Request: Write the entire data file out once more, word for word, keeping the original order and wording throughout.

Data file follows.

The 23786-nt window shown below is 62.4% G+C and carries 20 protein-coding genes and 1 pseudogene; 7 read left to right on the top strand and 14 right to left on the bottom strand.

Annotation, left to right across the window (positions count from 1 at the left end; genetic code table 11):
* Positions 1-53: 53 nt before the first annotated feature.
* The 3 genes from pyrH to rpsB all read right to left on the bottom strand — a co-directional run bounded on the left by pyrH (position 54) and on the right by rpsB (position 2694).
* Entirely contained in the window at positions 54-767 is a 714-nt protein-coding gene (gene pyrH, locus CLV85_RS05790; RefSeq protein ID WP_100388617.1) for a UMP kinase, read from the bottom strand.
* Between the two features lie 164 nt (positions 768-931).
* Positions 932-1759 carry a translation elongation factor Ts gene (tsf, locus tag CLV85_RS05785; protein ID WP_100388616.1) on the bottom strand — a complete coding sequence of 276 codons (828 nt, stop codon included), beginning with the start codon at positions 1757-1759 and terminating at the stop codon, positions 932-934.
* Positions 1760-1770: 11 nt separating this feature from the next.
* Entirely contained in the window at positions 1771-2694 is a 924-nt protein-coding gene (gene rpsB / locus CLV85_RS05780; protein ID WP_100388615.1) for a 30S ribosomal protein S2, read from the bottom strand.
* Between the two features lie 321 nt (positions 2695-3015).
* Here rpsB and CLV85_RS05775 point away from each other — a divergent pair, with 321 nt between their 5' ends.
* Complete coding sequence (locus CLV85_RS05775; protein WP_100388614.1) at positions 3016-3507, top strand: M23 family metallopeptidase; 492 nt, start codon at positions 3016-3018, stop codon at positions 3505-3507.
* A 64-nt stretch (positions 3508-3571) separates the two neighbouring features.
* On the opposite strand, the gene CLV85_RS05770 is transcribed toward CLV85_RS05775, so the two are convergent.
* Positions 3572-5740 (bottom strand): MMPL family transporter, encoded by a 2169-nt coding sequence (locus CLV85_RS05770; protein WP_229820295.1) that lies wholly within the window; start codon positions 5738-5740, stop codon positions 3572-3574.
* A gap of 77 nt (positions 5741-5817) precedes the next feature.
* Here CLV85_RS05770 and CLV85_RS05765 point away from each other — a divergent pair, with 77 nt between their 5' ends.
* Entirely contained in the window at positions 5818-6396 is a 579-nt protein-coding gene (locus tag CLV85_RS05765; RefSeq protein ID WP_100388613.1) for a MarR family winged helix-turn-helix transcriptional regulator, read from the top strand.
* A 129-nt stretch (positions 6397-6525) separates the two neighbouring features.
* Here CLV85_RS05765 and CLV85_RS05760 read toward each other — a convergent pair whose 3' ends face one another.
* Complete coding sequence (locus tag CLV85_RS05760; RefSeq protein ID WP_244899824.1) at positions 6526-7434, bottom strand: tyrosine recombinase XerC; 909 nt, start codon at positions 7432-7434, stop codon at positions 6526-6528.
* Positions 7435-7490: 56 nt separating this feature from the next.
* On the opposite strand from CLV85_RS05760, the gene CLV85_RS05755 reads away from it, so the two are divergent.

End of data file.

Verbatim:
The 23786-nt window shown below is 62.4% G+C and carries 20 protein-coding genes and 1 pseudogene; 7 read left to right on the top strand and 14 right to left on the bottom strand.

Annotation, left to right across the window (positions count from 1 at the left end; genetic code table 11):
* Positions 1-53: 53 nt before the first annotated feature.
* The 3 genes from pyrH to rpsB all read right to left on the bottom strand — a co-directional run bounded on the left by pyrH (position 54) and on the right by rpsB (position 2694).
* Entirely contained in the window at positions 54-767 is a 714-nt protein-coding gene (gene pyrH, locus CLV85_RS05790; RefSeq protein ID WP_100388617.1) for a UMP kinase, read from the bottom strand.
* Between the two features lie 164 nt (positions 768-931).
* Positions 932-1759 carry a translation elongation factor Ts gene (tsf, locus tag CLV85_RS05785; protein ID WP_100388616.1) on the bottom strand — a complete coding sequence of 276 codons (828 nt, stop codon included), beginning with the start codon at positions 1757-1759 and terminating at the stop codon, positions 932-934.
* Positions 1760-1770: 11 nt separating this feature from the next.
* Entirely contained in the window at positions 1771-2694 is a 924-nt protein-coding gene (gene rpsB / locus CLV85_RS05780; protein ID WP_100388615.1) for a 30S ribosomal protein S2, read from the bottom strand.
* Between the two features lie 321 nt (positions 2695-3015).
* Here rpsB and CLV85_RS05775 point away from each other — a divergent pair, with 321 nt between their 5' ends.
* Complete coding sequence (locus CLV85_RS05775; protein WP_100388614.1) at positions 3016-3507, top strand: M23 family metallopeptidase; 492 nt, start codon at positions 3016-3018, stop codon at positions 3505-3507.
* A 64-nt stretch (positions 3508-3571) separates the two neighbouring features.
* On the opposite strand, the gene CLV85_RS05770 is transcribed toward CLV85_RS05775, so the two are convergent.
* Positions 3572-5740 (bottom strand): MMPL family transporter, encoded by a 2169-nt coding sequence (locus CLV85_RS05770; protein WP_229820295.1) that lies wholly within the window; start codon positions 5738-5740, stop codon positions 3572-3574.
* A gap of 77 nt (positions 5741-5817) precedes the next feature.
* Here CLV85_RS05770 and CLV85_RS05765 point away from each other — a divergent pair, with 77 nt between their 5' ends.
* Entirely contained in the window at positions 5818-6396 is a 579-nt protein-coding gene (locus tag CLV85_RS05765; RefSeq protein ID WP_100388613.1) for a MarR family winged helix-turn-helix transcriptional regulator, read from the top strand.
* A 129-nt stretch (positions 6397-6525) separates the two neighbouring features.
* Here CLV85_RS05765 and CLV85_RS05760 read toward each other — a convergent pair whose 3' ends face one another.
* Complete coding sequence (locus tag CLV85_RS05760; RefSeq protein ID WP_244899824.1) at positions 6526-7434, bottom strand: tyrosine recombinase XerC; 909 nt, start codon at positions 7432-7434, stop codon at positions 6526-6528.
* Positions 7435-7490: 56 nt separating this feature from the next.
* On the opposite strand from CLV85_RS05760, the gene CLV85_RS05755 reads away from it, so the two are divergent.